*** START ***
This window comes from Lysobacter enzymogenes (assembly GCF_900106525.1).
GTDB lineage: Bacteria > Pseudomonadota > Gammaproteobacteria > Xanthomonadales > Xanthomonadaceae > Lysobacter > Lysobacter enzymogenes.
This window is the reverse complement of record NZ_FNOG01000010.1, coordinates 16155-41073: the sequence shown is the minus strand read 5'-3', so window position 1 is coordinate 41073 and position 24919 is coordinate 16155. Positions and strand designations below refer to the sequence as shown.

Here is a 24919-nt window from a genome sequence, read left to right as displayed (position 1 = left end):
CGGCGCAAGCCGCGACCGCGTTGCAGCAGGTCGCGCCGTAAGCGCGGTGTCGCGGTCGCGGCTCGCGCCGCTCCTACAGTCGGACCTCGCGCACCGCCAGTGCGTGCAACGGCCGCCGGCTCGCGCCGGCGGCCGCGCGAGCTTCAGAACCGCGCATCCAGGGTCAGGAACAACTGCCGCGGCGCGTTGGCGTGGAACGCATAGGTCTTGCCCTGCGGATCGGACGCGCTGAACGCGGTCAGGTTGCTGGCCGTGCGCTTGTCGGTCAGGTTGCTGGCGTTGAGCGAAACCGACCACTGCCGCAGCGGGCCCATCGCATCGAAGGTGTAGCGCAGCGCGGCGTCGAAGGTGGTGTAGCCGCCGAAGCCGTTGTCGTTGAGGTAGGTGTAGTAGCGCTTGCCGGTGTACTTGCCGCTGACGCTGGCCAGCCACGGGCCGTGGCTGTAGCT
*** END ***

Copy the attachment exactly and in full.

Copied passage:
This window comes from Lysobacter enzymogenes (assembly GCF_900106525.1).
GTDB lineage: Bacteria > Pseudomonadota > Gammaproteobacteria > Xanthomonadales > Xanthomonadaceae > Lysobacter > Lysobacter enzymogenes.
This window is the reverse complement of record NZ_FNOG01000010.1, coordinates 16155-41073: the sequence shown is the minus strand read 5'-3', so window position 1 is coordinate 41073 and position 24919 is coordinate 16155. Positions and strand designations below refer to the sequence as shown.

Here is a 24919-nt window from a genome sequence, read left to right as displayed (position 1 = left end):
CGGCGCAAGCCGCGACCGCGTTGCAGCAGGTCGCGCCGTAAGCGCGGTGTCGCGGTCGCGGCTCGCGCCGCTCCTACAGTCGGACCTCGCGCACCGCCAGTGCGTGCAACGGCCGCCGGCTCGCGCCGGCGGCCGCGCGAGCTTCAGAACCGCGCATCCAGGGTCAGGAACAACTGCCGCGGCGCGTTGGCGTGGAACGCATAGGTCTTGCCCTGCGGATCGGACGCGCTGAACGCGGTCAGGTTGCTGGCCGTGCGCTTGTCGGTCAGGTTGCTGGCGTTGAGCGAAACCGACCACTGCCGCAGCGGGCCCATCGCATCGAAGGTGTAGCGCAGCGCGGCGTCGAAGGTGGTGTAGCCGCCGAAGCCGTTGTCGTTGAGGTAGGTGTAGTAGCGCTTGCCGGTGTACTTGCCGCTGACGCTGGCCAGCCACGGGCCGTGGCTGTAGCT